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Growin¹ Up

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"Indie rock doesn't really interest me anymore," Ghosty frontman Andrew Connor says.

Though Grow Up or Sleep In caught the (mostly) affectionate attention of everyone from Wayne Coyne to The Washington Post (the album was also released to acclaim in Europe and Australia last spring), this homegrown quintet has distanced itself musically from the layered, heavily produced sound so characteristic of indie rock. Since last fall's release of Grow Up, the band's music has been tinged with new sounds, including folk. "We've gotten groovier," Connor says.

Ghosty is toiling in the final stages of a new record that will be "a full-band effort" — as opposed to Grow Up, the near total brainchild of Connor both lyrically and musically — and also "more live, which we think is more interesting, more lush," he says. It's more rough around the edges. Raw. Live-sounding, he hopes, but not sloppy.

These hardly sound like the aspirations of a typical, slick rock outfit commonly found rubbing elbows in the indie-drunk music industry. The new album will take wing from (but won't forget) the musical influences of Ghosty's rookie days — the Flaming Lips, Wilco — and subtly absorb the rustic soul of someone like Bob Dylan. Freshly minted songs such as "A Good Customer" go for a sound that's more immediate than produced, with drummer Josh Adams bringing intentionally ramshackle percussion to add to Connor's edgy but still introspective, artful lyrics.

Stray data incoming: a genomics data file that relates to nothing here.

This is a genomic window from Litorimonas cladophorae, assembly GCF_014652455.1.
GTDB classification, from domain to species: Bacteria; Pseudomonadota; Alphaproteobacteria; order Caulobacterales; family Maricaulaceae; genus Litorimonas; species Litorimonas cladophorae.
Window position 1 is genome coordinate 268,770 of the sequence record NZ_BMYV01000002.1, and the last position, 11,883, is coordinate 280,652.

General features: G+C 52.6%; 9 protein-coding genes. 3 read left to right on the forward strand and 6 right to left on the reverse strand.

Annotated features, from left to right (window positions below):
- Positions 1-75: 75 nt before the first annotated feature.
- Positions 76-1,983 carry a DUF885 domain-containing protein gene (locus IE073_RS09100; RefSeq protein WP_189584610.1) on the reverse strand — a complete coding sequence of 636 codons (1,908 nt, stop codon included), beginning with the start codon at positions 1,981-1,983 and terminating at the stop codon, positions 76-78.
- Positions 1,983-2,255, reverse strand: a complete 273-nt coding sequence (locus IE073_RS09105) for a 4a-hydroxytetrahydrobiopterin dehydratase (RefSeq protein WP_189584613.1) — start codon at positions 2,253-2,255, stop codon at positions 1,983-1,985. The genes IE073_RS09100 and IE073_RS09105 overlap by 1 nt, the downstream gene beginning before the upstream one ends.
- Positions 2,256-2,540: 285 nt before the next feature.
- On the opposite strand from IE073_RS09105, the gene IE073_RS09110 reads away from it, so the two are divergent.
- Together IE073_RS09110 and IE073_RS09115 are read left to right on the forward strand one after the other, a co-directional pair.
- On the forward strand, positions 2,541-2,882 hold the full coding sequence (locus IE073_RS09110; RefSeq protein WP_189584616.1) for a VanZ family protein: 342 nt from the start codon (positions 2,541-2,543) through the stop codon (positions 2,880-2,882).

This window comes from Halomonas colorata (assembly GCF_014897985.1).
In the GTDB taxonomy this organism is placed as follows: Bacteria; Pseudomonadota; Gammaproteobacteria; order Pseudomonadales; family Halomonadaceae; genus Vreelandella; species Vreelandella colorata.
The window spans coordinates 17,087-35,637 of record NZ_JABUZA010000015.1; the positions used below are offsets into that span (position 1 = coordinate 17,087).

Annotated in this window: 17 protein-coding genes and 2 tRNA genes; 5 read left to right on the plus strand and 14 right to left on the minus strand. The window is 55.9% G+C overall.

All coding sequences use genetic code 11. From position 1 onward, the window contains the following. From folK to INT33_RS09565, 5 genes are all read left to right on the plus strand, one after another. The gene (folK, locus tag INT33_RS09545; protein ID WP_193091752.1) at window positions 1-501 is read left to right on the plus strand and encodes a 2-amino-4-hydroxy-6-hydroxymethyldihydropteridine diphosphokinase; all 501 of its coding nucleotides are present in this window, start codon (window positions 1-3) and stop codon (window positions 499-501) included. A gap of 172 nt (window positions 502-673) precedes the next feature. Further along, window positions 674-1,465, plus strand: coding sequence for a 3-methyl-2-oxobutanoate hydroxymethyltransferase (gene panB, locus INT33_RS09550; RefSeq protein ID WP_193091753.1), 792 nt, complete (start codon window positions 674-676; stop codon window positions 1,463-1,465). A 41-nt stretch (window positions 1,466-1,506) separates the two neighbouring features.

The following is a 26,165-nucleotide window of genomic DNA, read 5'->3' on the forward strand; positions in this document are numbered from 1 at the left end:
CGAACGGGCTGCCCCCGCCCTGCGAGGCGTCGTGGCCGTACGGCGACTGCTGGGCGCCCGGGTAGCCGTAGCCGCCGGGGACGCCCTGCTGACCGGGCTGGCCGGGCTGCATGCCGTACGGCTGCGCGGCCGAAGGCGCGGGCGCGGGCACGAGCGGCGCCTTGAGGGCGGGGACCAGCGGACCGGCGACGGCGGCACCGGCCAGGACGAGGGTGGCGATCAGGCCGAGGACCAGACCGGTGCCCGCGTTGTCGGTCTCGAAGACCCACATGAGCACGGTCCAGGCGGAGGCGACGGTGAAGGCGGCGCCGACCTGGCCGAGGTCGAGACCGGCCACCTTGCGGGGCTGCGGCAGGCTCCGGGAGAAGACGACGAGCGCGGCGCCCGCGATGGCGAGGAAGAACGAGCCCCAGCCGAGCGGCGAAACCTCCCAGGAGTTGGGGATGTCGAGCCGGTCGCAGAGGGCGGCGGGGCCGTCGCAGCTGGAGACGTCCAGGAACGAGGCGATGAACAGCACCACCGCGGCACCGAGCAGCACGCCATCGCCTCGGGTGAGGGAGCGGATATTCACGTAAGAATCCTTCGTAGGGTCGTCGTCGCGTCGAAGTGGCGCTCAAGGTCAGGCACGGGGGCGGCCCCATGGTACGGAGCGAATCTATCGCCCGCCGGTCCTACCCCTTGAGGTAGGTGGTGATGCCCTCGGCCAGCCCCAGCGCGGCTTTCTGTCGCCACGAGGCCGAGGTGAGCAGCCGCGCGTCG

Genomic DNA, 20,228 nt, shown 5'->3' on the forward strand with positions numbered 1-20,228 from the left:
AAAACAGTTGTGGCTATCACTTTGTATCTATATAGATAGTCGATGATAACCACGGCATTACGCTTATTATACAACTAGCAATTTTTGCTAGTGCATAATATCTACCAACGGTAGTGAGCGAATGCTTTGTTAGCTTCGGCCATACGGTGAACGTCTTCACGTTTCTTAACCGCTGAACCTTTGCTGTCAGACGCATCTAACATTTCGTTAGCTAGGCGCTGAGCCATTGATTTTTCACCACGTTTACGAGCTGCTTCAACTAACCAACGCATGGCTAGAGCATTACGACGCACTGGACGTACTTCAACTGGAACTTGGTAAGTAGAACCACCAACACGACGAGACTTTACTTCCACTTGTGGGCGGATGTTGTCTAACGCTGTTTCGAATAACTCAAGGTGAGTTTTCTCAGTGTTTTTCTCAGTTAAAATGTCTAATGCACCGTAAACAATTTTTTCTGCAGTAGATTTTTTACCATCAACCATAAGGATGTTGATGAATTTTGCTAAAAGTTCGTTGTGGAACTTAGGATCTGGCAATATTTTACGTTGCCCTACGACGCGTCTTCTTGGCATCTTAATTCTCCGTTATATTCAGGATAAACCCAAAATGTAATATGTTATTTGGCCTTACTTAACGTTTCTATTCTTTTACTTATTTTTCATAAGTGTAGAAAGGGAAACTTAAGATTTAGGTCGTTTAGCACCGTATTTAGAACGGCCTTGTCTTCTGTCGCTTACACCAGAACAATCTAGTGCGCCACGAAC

All this spells a tour, and in October, Ghosty goes groovy on the East Coast. Difficult as it is to juggle the planning and organization (as well as the "How can I leave for three weeks but not lose my job?" factor), Connor says it's worth it. "We loved touring the few times we did it last year. And that's what we want to be doing more of, that's what makes us happy."

Even if the album (tentatively titled No Nothing) isn't out by then, Ghosty will travel from Boston to New York to Philadelphia. And with luck, the band will turn a few heads along the coast. "The relative isolation of the Midwest, where artists are able to germinate and grow into a fully realized talent," says the band's Web site, "has allowed Ghosty to flourish into something special."

Confident, creative and willing to adapt and remake itself, Ghosty appears as prepared as any band to shoulder the hazards of releasing the Dreaded Sophomore Album. The good news for fans is that Ghosty is still recognizably Ghosty. But the band of late has gained something new to prove: That it isn't just another one-dimensional indie rock act.

I want to be a clean slate, Connor sings on the new album. He's speaking for the band on that one. Tuesday, August 22, at the Jackpot Saloon.

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